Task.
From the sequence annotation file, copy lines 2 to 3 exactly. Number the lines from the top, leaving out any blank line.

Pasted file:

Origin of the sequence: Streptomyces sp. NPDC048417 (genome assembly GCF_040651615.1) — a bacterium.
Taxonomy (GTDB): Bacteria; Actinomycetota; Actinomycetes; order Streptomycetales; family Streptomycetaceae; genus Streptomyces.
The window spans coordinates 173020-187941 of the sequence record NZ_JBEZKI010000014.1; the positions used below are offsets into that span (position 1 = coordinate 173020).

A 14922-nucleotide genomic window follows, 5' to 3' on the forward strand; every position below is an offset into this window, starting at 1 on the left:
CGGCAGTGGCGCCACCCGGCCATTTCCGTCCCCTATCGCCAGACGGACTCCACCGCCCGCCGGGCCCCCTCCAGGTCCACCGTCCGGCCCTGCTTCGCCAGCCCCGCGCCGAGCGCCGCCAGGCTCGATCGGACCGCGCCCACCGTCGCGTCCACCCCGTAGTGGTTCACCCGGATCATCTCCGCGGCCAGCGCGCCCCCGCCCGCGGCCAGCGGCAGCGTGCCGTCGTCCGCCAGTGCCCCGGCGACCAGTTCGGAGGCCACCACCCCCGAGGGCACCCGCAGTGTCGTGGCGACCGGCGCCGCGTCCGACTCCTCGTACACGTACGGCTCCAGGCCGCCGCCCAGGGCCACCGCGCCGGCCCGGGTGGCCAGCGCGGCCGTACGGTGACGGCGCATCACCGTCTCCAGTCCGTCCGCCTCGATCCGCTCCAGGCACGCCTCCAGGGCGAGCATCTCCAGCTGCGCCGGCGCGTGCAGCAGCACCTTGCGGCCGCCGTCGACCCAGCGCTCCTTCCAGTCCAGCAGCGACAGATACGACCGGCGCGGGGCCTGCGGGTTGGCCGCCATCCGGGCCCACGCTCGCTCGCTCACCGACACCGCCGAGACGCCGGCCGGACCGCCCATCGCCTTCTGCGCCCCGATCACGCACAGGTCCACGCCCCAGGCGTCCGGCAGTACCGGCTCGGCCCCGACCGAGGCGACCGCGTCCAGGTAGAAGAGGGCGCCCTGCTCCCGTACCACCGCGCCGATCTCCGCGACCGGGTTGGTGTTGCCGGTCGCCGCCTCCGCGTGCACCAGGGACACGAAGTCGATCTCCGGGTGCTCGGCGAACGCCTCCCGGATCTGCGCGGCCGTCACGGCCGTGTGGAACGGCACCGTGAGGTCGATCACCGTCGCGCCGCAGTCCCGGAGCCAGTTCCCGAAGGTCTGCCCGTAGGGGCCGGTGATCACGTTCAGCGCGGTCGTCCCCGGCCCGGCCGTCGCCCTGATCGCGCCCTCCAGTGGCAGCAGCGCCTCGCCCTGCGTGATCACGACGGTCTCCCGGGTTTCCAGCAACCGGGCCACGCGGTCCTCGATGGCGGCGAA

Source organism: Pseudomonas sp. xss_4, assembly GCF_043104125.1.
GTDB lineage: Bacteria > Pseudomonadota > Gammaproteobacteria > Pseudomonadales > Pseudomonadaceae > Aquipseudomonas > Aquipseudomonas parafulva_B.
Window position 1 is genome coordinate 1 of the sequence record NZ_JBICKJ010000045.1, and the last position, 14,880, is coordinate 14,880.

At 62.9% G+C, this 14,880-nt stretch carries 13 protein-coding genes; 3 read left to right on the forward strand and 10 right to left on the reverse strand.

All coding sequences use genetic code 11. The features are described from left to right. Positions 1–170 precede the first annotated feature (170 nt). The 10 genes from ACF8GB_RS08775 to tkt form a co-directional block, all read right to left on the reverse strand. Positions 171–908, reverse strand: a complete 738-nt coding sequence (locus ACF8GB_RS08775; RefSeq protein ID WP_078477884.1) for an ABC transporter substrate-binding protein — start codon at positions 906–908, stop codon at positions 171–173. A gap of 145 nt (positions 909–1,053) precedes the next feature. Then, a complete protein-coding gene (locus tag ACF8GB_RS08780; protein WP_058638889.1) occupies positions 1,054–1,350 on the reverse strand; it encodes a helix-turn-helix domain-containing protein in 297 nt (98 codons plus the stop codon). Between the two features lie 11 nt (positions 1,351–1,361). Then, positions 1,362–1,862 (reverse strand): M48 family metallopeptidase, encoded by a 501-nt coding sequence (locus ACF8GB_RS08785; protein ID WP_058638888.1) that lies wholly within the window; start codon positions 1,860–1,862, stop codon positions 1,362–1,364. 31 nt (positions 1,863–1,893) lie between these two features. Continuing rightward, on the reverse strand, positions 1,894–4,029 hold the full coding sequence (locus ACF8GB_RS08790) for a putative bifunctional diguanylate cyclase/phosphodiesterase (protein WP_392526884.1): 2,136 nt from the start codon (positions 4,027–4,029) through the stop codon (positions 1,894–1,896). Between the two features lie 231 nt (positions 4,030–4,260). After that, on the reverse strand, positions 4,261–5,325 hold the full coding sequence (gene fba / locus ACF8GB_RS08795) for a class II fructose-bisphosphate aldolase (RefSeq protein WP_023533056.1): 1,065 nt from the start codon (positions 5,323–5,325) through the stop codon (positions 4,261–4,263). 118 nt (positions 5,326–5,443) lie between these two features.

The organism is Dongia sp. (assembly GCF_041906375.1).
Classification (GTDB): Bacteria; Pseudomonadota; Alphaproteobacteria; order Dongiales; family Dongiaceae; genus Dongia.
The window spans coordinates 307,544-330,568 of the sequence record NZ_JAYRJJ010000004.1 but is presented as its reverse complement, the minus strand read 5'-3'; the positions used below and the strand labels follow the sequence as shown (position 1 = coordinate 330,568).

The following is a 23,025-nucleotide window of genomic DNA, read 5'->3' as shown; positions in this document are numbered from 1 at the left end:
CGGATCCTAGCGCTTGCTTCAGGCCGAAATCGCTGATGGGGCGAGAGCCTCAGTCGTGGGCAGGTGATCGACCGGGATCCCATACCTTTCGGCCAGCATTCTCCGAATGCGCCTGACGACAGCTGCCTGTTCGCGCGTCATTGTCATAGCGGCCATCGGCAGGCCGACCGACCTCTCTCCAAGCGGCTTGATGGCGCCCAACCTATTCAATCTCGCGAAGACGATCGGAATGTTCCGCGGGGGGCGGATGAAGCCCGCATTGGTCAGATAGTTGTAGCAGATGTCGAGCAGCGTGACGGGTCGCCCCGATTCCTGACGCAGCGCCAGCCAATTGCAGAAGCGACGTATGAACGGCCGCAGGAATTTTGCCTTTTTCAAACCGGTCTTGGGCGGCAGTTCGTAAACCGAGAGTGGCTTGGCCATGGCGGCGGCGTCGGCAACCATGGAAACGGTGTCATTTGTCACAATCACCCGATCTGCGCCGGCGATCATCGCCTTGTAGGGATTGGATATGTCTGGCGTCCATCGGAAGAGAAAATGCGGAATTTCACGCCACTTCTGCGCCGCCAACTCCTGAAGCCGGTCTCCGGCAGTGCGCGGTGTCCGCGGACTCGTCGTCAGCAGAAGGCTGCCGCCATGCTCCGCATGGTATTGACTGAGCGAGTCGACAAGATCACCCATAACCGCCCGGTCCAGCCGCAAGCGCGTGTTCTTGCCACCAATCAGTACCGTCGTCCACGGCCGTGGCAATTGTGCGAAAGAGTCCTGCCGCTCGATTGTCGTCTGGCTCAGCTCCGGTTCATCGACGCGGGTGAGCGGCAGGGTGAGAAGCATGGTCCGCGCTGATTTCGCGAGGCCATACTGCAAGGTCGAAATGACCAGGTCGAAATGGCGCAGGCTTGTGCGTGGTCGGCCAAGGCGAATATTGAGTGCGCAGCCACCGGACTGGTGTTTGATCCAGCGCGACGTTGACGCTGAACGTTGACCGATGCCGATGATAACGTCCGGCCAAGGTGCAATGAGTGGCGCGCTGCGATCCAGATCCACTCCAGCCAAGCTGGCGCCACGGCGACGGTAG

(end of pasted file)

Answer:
Taxonomy (GTDB): Bacteria; Actinomycetota; Actinomycetes; order Streptomycetales; family Streptomycetaceae; genus Streptomyces.
The window spans coordinates 173020-187941 of the sequence record NZ_JBEZKI010000014.1; the positions used below are offsets into that span (position 1 = coordinate 173020).